PORTLAND – Some business owners are frustrated with city government for not actively promoting renovations to the Cumberland County Civic Center.

“As it relates to the Civic Center, (city government) is asleep, deferring a pretty big asset to others,” said Jed Harris, who owns land and commercial property just steps from the arena. “If they were more proactive, you might have seen an earlier positive development.”

“I don’t hear a clear, clarion call (from city government) about the Civic Center, its largest asset,” said Daniel Steele, who owns Brian Boru, a pub on Center Street near the Civic Center.

In November, voters countywide will decide on a $33 million bond to fund renovations to the 6,726-seat complex owned by the county.

The vote comes just months after Portland’s City Council approved millions in tax breaks for another project, the Forefront at Thompson’s Point.

In recent weeks, Steele has met with more than a dozen downtown business owners to discuss the Civic Center. He said there’s broad frustration over a lack of major new development downtown and a sense that the city doesn’t engage the business community.

“It’s a feeling of running into an entrenched, old guard at a time (when) people are desperate for help,” said Steele. “The Civic Center is symptomatic of a problem. There’s a lack of awareness and a lack of desire to communicate.”

Mayor Nicholas Mavodones defended the city. He said city officials discussed Civic Center renovations with county officials and center trustees in recent weeks. He said the city won’t take part in a political campaign to promote renovations.

“The city has had a lot of engagement with members of the business community, but I don’t know if it’s been a lot around the Civic Center,” he said.

Mavodones pointed to the Forefront, a $100 million complex proposed at Thompson’s Point, as evidence of the city’s economic development efforts.

In June, the City Council approved a $31 million, 30-year tax break for the project, which will include office and meeting space, an arena for the Maine Red Claws basketball team and a music hall with seats for 1,000 to 2,000 people. The arena could accommodate up to 4,500 seats during concerts.

Mavodones said the Forefront will create jobs and give Portland a medium-size venue.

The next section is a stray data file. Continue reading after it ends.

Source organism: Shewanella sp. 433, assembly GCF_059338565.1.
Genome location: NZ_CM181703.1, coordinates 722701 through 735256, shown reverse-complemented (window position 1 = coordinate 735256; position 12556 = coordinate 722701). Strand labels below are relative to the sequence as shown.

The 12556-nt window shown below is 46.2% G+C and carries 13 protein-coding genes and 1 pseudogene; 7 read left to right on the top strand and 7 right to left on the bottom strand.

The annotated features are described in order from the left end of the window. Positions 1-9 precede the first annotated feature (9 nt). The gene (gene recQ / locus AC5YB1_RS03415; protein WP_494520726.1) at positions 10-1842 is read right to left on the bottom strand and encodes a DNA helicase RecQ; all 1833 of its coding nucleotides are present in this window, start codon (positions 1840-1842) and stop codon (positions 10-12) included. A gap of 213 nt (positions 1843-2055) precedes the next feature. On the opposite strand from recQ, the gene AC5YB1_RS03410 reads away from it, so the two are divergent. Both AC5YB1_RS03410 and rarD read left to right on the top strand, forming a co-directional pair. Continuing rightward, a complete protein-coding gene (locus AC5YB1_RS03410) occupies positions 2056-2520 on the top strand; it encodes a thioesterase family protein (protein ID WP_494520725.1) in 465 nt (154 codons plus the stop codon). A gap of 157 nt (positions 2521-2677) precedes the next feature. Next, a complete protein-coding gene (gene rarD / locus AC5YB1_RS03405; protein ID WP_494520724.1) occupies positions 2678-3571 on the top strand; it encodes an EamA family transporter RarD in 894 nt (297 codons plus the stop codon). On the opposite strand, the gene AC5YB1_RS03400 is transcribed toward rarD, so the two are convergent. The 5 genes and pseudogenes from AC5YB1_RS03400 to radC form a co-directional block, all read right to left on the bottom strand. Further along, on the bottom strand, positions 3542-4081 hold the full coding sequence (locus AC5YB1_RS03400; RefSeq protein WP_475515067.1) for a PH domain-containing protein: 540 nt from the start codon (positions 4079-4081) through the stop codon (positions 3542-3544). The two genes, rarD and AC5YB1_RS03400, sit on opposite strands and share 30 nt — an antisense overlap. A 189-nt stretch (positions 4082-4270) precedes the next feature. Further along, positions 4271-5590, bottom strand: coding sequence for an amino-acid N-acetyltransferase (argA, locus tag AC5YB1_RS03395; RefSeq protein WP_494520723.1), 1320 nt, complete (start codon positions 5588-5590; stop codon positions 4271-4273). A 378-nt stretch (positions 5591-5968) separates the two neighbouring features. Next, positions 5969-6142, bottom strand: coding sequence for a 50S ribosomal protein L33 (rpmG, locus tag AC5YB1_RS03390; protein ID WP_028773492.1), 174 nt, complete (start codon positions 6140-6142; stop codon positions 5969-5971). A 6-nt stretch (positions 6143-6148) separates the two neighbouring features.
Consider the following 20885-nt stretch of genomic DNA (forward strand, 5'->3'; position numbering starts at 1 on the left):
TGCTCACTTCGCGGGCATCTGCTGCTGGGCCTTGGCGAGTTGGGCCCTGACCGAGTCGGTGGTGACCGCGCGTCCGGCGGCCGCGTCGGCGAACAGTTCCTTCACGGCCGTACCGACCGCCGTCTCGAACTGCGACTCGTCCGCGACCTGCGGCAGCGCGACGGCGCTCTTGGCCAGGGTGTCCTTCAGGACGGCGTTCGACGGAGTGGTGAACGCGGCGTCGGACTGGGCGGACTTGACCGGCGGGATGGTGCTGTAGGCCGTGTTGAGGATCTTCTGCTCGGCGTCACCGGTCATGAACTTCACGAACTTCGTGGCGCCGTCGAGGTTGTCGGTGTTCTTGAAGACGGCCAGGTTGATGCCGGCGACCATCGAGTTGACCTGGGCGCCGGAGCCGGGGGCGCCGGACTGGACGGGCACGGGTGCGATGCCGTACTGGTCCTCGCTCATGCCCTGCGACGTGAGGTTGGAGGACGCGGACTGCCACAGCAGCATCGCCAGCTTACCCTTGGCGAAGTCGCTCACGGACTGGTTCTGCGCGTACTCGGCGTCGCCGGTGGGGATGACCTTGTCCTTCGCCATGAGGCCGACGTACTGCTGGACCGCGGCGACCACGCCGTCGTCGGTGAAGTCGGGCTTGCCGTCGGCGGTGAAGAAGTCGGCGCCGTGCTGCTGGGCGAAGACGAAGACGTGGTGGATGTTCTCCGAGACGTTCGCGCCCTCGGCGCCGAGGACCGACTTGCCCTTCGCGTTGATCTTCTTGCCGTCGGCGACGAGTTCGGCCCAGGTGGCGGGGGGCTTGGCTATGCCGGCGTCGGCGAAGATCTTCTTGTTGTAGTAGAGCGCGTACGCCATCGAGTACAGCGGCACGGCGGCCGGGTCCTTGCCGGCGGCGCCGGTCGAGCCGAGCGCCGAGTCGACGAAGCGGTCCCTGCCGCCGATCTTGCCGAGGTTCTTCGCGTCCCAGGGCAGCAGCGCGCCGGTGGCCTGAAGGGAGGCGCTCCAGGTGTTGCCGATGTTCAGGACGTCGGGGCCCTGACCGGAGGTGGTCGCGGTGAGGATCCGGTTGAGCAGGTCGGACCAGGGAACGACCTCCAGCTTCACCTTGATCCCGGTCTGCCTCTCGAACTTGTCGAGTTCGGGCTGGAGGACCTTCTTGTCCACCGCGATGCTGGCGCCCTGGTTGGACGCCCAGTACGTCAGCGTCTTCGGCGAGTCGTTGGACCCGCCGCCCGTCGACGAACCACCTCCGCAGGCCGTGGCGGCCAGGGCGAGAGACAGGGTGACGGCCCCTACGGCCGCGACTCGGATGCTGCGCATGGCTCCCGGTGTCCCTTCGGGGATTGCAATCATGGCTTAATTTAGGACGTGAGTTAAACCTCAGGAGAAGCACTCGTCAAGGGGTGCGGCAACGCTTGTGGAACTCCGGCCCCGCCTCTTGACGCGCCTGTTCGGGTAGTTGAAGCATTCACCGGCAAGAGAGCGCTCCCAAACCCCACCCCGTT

“The renovations (of the Civic Center) and the development of Thompson’s Point are both significant, and they complement each other,” he said.

But some say the city’s handling of the projects has disadvantaged the Civic Center.

One mayoral candidate, Jed Rathband, fears voters won’t back the Civic Center bond because the Forefront is moving forward with tax breaks.

“Voters are seeing this and saying, ‘Why do we need the Civic Center?’” said Rathband. “I argue we need to do both.”

Steele supports the Forefront, but said city government should give “equal shrift to both projects.”

“It needs to advocate for both. It’s hard these days to advocate for any public expenditure,” Steele said.

Rathband said the city let the debate over Civic Center renovations “languish” until developers proposed other projects.

Shipyard Brewing Co. co-owner Fred Forsley floated a plan in April to build a convention center, hotel and culinary school near Newbury Street.

“In the absence of leadership (from the city) we have seen two other proposals in direct competition (with) the Civic Center,” said Rathband. “The city has not led the discussion on what will happen to the Civic Center, and they should have.”

Jon Jennings, managing partner for the Thompson’s Point Development Co., said the Forefront won’t compete directly with the larger Civic Center.

“Thompson’s Point would never be able to attract acts that the Civic Center attracts,” said Jennings, who is also president of the Maine Red Claws.

Jennings supports the Civic Center project. “We believe that a viable and vibrant Civic Center is in the best interest of Portland and our region,” he said.

Staff Writer Jonathan Hemmerdinger can be reached at 791-6316 or at:

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